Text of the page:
February 2, 2009

Gridiron Flow Public Beta coming February 18!

You're DEFINITELY going to want to check this one out. There's a new product on the horizon - one that has gotten much attention - and for good reason. Gridiron Flow is a product that you install on your computer, which then provides the kind of stuff you've always wanted from your computer. Its main feature is something called a Workflow Map, which visually shows you how all of your files are connected. It's quite incredible, considering that you don't have to actually DO anything.

Here are just a few of the things that Flow does:

- Select any asset on your system - for example, an InDesign file. It builds a visual map that identifies all of the files that are placed into that InDesign file (and likewise, all files that were created FROM that InDesign file, such as PDF documents, etc.).

- If you try to delete a file from your system, and that file is currently placed into another document, Flow will alert to that fact, so you don't accidentally delete files you need.

- If you need to identify all places where a certain asset is used, Flow can do that as well. For example, you have an Illustrator file and need to know every place that Illustrator file was used (in Photoshop files, InDesign, After Effects, etc.). With one click, Flow provides a list of documents.

- Flow also does real packaging (for ANY type of project or application), file versioning, visual searches, and one of my favorites: time tracking.

When Gridiron first went out to talk about Flow, they used the following short video to introduce their presentation, to set the tone for what they are trying to do.



That was a year ago. Now, Gridiron is on the verge of releasing their product as a free public beta. They've also created a newer version of the video.



As I mentioned earlier, what is truly revolutionary about Flow is that it requires NOTHING on your part to make it work. In my experience, I've tried many different asset management systems and workflow systems, that often cost in the hundreds of thousands of dollars. I've also worked with Adobe's Version Cue. But they all require a lot of setup, and they require you to work differently. They require manual steps, or force you to "check things in" of databases. Many also have their own obscure user interfaces that are often web-browser based, forcing designers to change their habits and behaviors. Flow just works. It's the first "plug and play" application I've ever seen.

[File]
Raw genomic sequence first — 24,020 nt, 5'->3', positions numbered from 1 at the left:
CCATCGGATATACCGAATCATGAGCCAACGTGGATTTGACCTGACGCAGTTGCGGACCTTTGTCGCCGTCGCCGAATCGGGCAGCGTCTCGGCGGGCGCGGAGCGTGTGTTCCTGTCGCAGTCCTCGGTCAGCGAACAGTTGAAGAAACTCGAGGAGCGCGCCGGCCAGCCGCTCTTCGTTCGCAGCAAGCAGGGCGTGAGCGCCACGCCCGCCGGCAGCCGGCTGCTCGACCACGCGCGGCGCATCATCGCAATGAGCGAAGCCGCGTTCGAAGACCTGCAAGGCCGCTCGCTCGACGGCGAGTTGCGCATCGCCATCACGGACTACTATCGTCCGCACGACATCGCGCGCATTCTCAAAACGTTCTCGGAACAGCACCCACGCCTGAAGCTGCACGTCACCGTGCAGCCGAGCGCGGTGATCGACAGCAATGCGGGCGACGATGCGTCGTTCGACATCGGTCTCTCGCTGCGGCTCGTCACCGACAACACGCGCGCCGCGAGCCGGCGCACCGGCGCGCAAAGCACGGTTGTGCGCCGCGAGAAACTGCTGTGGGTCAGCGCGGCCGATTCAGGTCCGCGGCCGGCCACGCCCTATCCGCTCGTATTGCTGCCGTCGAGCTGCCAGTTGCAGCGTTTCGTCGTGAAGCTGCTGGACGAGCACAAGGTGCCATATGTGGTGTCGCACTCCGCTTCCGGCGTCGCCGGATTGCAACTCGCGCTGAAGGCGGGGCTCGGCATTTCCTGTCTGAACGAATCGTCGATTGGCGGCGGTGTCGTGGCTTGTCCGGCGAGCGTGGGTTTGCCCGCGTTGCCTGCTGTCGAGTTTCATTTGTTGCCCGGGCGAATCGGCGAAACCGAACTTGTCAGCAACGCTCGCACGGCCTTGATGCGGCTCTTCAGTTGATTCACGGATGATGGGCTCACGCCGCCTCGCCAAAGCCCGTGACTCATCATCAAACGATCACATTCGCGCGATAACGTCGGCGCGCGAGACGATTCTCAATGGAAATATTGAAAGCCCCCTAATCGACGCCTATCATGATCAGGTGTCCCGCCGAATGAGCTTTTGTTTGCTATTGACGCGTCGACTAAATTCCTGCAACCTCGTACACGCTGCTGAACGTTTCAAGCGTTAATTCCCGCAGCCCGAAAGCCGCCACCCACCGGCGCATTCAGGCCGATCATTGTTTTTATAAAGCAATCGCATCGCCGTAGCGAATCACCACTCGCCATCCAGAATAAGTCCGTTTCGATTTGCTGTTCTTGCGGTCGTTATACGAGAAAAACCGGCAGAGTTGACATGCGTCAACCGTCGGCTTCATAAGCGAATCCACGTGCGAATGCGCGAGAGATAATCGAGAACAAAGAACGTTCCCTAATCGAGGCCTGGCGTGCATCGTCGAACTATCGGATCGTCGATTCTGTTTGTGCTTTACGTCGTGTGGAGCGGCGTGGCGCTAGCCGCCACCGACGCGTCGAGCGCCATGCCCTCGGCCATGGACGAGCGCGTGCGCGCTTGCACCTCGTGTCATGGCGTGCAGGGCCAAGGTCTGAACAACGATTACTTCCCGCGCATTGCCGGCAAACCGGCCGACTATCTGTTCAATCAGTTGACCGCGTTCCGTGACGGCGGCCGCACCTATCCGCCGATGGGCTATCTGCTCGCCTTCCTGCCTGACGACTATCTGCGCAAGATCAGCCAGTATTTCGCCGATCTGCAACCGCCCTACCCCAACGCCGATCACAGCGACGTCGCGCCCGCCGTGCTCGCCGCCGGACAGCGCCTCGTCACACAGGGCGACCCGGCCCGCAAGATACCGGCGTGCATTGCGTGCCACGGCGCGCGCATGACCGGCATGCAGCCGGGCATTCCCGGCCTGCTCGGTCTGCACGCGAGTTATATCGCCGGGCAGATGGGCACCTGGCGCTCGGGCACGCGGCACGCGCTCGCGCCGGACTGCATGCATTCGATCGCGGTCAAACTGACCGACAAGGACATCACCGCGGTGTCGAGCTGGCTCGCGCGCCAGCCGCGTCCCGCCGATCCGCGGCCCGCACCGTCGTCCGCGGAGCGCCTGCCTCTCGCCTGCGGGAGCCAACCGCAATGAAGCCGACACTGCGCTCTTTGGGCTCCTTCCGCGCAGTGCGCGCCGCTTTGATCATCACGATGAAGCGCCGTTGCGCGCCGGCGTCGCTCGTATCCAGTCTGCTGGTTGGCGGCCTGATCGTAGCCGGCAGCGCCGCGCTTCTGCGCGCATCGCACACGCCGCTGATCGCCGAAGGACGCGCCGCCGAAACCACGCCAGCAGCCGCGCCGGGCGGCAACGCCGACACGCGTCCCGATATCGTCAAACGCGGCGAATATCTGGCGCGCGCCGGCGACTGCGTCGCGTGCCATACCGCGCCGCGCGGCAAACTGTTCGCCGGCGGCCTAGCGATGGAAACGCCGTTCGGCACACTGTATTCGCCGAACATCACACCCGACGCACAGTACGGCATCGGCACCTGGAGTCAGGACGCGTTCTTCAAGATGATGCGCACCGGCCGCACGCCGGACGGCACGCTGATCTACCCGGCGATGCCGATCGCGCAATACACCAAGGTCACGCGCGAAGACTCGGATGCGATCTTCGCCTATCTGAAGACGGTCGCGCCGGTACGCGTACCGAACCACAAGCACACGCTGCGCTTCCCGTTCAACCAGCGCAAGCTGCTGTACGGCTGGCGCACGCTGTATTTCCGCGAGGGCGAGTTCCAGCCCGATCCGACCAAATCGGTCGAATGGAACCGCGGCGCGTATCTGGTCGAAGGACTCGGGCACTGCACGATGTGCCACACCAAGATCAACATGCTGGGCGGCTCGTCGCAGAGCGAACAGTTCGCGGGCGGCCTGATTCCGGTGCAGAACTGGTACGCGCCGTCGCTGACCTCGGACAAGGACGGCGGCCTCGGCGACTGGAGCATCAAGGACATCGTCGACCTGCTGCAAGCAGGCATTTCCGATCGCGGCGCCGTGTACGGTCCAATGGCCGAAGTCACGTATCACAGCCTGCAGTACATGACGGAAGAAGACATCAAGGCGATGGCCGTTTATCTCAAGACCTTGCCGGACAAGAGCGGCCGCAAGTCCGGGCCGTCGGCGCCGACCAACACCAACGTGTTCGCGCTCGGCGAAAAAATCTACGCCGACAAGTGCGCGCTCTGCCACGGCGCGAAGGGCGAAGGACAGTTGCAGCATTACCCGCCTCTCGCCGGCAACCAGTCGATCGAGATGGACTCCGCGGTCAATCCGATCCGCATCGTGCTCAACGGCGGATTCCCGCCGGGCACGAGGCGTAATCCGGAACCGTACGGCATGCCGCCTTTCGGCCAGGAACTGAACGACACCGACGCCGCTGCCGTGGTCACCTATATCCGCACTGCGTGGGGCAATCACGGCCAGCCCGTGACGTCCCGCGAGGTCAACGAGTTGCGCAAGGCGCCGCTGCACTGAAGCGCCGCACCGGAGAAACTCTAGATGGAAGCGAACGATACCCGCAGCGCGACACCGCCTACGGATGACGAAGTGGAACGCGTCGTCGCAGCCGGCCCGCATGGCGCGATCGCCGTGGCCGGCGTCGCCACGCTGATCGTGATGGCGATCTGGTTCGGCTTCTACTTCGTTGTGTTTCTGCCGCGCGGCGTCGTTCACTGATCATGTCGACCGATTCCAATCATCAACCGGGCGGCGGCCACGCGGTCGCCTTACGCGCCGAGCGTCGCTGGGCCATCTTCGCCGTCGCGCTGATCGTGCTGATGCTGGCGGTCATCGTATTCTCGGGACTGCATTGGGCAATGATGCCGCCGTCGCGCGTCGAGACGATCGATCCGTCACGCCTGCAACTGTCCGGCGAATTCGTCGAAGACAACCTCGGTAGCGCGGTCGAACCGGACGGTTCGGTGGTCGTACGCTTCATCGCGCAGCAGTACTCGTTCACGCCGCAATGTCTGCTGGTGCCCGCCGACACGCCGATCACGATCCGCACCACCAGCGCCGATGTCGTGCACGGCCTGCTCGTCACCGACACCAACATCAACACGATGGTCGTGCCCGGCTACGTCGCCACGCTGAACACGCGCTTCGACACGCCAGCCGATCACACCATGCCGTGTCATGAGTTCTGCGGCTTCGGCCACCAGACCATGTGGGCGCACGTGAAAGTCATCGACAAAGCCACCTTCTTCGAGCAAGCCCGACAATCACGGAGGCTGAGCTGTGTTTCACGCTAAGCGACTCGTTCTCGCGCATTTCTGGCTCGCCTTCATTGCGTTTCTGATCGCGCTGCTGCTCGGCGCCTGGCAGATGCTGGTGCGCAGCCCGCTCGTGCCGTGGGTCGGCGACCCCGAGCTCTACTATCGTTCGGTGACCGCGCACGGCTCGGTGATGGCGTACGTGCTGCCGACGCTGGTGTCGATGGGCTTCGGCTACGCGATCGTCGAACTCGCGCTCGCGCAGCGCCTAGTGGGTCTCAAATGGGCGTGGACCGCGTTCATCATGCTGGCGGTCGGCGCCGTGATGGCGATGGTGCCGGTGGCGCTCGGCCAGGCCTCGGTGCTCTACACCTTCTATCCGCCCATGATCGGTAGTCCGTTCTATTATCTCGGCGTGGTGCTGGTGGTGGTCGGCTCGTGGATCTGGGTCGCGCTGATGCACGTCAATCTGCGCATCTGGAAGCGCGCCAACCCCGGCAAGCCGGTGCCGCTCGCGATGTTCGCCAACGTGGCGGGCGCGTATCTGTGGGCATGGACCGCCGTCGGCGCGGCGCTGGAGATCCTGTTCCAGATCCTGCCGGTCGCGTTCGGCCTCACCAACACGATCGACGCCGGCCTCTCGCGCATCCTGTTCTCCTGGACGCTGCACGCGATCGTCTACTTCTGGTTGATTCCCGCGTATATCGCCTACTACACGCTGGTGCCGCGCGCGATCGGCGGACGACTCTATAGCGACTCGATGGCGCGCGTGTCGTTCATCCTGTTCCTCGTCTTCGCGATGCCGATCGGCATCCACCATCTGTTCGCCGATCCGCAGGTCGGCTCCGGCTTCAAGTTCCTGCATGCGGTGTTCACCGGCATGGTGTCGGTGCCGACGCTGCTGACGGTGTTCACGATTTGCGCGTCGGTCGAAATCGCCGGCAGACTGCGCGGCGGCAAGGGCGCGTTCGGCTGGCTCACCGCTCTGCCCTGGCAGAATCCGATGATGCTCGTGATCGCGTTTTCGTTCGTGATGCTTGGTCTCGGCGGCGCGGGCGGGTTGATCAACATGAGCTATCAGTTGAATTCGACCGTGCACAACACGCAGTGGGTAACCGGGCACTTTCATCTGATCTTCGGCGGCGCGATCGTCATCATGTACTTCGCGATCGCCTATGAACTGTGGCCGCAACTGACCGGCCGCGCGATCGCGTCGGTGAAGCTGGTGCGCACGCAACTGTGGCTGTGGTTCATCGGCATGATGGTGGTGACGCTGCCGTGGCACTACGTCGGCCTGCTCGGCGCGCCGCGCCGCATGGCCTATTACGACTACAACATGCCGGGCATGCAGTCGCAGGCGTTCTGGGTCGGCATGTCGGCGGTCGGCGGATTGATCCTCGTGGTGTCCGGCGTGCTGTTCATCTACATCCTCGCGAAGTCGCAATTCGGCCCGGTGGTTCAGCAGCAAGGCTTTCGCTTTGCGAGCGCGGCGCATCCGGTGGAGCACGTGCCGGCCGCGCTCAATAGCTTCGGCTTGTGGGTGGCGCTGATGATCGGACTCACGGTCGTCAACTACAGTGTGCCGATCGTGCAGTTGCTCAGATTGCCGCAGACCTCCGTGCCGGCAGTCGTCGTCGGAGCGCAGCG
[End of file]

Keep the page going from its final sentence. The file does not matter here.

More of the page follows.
Here's a video from Steve Forde, the creator of Flow, who discusses a few of the application's features:



I've had the opportunity to play with Flow, and it doesn't disappoint. And the user interface is stunning, it feels "iPhone-like" and is incredibly easy to use. If you are the kind of person that the videos above describe, you might want to check out the beta for yourself. You can sign up here.

4 comments:

Laurie said...

For those of us who purchased Flow months ago (like last September), it's been a VERY long wait to use even a beta version of Flow.

Scott said...

What happens if you rename or rearrange files. Does it monitor those changes?

Thomas said...

I'd be worried about privacy! I saw the demo, and the thing reads your open files and watches your keystrokes? wtf?!

Mordy Golding said...

Scott - If you try to rename a file or move files around, and that file is currently part of an existing "relationship", Flow will alert you to the fact as you are trying to make the change. After you've made the change, you can also recover it.

Thomas - Hmmm. Flow is simply tracking events -- meaning filenames, copy, paste, save, save as, drag and drop, etc. But it doesn't actually read the content in any of the files (other than the metadata, which is what any search function does on your computer anyway). It's really no different than why your email application does when it identifies an email that you've responded to, etc. And of course, anything that Flow "watches" is only for you to see on your own computer -- no information is ever transmitted.